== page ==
Reconstruction of Australia's last 1,000 years shows the last 50 years have been the warmest on record.
"Our study revealed that recent warming in a 1000 year context is highly unusual and cannot be explained by natural factors alone, suggesting a strong influence of human-caused climate change in the Australasian region," study researcher Joelle Gergis , of the University of Melbourne, said in a statement.
The study is the first of its kind for the region, and to recreate the climate, scientists have used 27 natural climate records to reconstruct its temperature over the last 1000 years.
These climate records include tree rings, corals and ice cores, which are fundamental in evaluating regional and global climate variability over centuries before direct temperature records started in 1910. They've been collected over decades of work by more than 30 researchers from Australia, New Zealand and around the world.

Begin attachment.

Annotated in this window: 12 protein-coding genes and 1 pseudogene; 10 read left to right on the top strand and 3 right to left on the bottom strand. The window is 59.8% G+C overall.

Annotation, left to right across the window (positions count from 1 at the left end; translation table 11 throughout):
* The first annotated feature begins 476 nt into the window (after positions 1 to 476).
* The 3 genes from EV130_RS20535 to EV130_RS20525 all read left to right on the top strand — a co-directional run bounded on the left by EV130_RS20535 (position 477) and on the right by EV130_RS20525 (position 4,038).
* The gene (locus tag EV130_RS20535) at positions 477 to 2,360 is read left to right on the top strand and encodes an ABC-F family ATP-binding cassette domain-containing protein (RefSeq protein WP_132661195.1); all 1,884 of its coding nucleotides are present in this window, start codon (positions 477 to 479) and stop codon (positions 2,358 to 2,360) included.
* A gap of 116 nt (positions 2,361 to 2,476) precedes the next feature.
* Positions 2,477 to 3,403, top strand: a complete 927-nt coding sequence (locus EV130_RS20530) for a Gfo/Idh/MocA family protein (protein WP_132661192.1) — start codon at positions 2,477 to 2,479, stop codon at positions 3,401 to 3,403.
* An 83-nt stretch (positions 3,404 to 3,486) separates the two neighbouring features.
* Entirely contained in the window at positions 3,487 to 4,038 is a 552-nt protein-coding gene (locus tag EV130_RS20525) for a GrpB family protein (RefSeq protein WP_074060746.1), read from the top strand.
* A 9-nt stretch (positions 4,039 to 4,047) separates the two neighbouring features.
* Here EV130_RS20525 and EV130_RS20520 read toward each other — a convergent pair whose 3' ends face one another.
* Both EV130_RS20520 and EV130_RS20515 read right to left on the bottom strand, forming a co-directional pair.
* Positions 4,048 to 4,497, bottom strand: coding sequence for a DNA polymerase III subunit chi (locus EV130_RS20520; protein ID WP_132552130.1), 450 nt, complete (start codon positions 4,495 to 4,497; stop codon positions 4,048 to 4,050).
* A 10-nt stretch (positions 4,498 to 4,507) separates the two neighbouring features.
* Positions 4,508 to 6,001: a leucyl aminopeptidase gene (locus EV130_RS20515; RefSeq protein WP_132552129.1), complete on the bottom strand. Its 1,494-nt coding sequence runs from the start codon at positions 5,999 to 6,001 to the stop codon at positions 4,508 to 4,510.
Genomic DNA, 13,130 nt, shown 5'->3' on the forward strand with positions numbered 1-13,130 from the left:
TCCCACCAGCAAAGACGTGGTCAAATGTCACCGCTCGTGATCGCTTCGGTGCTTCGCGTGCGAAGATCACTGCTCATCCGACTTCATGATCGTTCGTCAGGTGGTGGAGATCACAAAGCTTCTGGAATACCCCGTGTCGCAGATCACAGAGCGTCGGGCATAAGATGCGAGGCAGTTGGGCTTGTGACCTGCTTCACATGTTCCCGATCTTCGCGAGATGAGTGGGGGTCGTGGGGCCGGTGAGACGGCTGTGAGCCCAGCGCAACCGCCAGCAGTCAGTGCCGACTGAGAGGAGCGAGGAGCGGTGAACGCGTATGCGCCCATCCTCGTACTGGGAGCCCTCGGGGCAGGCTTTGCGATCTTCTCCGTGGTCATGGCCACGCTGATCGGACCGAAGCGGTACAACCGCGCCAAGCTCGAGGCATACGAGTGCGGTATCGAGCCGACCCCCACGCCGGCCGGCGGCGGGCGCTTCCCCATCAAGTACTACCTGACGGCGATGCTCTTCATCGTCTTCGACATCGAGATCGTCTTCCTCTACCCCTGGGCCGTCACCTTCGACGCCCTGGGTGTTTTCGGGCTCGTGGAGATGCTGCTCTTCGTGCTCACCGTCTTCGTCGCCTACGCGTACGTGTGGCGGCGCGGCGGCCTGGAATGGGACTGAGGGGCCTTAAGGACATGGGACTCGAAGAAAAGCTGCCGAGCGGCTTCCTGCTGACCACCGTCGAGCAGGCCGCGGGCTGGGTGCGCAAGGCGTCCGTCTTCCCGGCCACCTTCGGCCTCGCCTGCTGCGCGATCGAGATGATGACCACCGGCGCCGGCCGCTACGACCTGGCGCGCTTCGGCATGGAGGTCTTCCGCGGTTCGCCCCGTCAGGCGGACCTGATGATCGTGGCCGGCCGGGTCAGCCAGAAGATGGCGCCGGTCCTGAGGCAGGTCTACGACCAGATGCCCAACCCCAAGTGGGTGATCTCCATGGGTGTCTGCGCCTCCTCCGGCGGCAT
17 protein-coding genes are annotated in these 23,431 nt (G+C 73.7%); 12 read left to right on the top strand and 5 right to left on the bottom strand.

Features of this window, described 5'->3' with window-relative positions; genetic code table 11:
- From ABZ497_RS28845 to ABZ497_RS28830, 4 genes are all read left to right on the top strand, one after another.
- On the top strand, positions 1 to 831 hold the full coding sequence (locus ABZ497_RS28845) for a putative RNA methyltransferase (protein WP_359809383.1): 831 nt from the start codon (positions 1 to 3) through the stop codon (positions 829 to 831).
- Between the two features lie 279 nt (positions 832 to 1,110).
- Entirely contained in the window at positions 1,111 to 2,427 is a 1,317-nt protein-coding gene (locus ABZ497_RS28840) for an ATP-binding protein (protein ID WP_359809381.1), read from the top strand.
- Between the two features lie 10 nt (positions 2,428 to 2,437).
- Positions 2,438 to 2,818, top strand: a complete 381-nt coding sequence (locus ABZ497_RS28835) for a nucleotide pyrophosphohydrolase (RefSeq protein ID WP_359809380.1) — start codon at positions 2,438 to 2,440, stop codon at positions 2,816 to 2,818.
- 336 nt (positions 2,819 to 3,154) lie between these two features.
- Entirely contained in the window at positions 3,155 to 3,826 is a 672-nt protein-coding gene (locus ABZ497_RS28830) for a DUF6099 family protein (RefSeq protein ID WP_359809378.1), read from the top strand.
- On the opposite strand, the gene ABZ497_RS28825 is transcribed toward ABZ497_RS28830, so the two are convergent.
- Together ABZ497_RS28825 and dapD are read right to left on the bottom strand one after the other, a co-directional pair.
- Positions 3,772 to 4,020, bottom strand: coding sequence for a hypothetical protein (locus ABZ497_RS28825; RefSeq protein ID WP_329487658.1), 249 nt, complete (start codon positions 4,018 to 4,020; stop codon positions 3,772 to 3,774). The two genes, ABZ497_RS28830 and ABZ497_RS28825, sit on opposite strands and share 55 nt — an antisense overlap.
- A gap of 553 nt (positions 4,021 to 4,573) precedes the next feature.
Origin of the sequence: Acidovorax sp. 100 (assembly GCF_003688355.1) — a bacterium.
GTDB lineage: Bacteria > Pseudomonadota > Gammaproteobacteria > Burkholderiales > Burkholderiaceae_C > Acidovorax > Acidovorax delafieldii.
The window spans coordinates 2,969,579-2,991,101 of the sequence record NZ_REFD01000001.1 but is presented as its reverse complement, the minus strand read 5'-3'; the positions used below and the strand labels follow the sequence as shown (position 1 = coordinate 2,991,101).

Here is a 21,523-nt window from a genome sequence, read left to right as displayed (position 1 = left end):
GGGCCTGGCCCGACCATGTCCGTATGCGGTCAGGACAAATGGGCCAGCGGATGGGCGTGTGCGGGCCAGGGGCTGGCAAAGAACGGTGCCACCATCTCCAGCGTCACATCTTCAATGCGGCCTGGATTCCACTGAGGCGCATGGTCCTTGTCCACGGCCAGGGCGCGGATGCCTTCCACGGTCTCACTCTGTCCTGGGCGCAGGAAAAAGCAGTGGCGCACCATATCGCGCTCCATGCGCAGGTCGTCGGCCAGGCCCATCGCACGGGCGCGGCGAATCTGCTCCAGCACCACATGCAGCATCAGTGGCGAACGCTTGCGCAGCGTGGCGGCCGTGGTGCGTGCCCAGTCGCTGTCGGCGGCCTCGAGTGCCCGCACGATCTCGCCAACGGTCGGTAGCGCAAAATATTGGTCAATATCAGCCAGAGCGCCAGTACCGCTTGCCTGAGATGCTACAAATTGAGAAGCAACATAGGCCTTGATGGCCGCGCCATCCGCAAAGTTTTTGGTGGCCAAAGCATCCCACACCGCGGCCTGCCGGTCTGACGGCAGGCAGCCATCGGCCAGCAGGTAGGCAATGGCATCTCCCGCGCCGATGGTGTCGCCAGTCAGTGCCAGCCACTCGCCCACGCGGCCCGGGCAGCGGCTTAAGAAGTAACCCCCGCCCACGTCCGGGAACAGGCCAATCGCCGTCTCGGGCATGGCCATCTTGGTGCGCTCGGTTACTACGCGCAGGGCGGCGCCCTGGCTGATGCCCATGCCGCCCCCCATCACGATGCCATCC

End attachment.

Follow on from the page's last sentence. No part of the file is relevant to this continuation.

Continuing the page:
The reconstruction was developed using 27 natural climate records calculated in 3000 different ways to ensure that the results were robust. These were compared to computer-based climate model simulations.
She said reconstructions of regional temperature not only provide a climate picture of the past but also a significant platform to reduce uncertainties associated with future climate variability. Knowing more about past climate will help researchers plan and predict the future.
The data will be included in the 5th IPCC climate change assessment report chapter on past climate and was published today, May 17, in the Journal of Climate.